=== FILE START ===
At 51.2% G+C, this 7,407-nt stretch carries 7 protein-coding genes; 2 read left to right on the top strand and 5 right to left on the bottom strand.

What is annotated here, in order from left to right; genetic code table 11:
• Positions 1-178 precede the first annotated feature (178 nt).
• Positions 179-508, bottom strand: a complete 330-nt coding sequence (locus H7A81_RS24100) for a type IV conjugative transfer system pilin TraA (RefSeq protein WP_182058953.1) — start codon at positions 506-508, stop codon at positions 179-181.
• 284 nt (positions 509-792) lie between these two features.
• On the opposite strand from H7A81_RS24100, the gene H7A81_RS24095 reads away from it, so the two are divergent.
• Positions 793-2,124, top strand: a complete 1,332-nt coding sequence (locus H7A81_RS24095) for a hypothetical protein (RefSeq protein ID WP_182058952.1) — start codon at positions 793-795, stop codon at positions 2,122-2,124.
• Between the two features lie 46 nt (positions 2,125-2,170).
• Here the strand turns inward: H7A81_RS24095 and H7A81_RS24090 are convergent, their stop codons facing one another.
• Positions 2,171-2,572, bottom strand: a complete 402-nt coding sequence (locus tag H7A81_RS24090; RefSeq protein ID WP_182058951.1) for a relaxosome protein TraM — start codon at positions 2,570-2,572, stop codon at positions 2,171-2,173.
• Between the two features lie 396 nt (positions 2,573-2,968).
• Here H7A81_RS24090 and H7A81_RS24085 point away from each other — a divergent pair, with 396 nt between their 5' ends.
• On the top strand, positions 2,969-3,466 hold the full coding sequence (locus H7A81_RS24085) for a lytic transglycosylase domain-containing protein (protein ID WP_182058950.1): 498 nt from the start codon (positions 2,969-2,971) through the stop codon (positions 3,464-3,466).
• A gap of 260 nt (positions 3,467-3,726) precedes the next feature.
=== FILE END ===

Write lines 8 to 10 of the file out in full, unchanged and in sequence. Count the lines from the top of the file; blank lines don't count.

• Between the two features lie 46 nt (positions 2,125-2,170).
• Here the strand turns inward: H7A81_RS24095 and H7A81_RS24090 are convergent, their stop codons facing one another.
• Positions 2,171-2,572, bottom strand: a complete 402-nt coding sequence (locus tag H7A81_RS24090; RefSeq protein ID WP_182058951.1) for a relaxosome protein TraM — start codon at positions 2,570-2,572, stop codon at positions 2,171-2,173.